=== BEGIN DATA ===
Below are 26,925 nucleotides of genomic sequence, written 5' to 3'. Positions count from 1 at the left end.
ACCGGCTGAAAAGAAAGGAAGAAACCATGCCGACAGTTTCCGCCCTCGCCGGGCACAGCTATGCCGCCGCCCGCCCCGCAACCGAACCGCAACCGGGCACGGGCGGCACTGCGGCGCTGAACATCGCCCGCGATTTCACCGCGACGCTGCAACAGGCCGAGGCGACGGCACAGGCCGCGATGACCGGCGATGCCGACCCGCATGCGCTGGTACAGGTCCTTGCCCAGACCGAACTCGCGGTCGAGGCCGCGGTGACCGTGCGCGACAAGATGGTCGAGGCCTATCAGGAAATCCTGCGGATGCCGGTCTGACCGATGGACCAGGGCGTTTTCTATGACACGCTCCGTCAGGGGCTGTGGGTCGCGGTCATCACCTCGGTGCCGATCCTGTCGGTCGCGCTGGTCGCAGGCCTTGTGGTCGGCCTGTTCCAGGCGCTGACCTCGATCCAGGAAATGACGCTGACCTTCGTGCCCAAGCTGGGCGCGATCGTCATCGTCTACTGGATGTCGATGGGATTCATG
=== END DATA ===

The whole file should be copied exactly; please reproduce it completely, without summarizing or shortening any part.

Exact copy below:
Below are 26,925 nucleotides of genomic sequence, written 5' to 3'. Positions count from 1 at the left end.
ACCGGCTGAAAAGAAAGGAAGAAACCATGCCGACAGTTTCCGCCCTCGCCGGGCACAGCTATGCCGCCGCCCGCCCCGCAACCGAACCGCAACCGGGCACGGGCGGCACTGCGGCGCTGAACATCGCCCGCGATTTCACCGCGACGCTGCAACAGGCCGAGGCGACGGCACAGGCCGCGATGACCGGCGATGCCGACCCGCATGCGCTGGTACAGGTCCTTGCCCAGACCGAACTCGCGGTCGAGGCCGCGGTGACCGTGCGCGACAAGATGGTCGAGGCCTATCAGGAAATCCTGCGGATGCCGGTCTGACCGATGGACCAGGGCGTTTTCTATGACACGCTCCGTCAGGGGCTGTGGGTCGCGGTCATCACCTCGGTGCCGATCCTGTCGGTCGCGCTGGTCGCAGGCCTTGTGGTCGGCCTGTTCCAGGCGCTGACCTCGATCCAGGAAATGACGCTGACCTTCGTGCCCAAGCTGGGCGCGATCGTCATCGTCTACTGGATGTCGATGGGATTCATG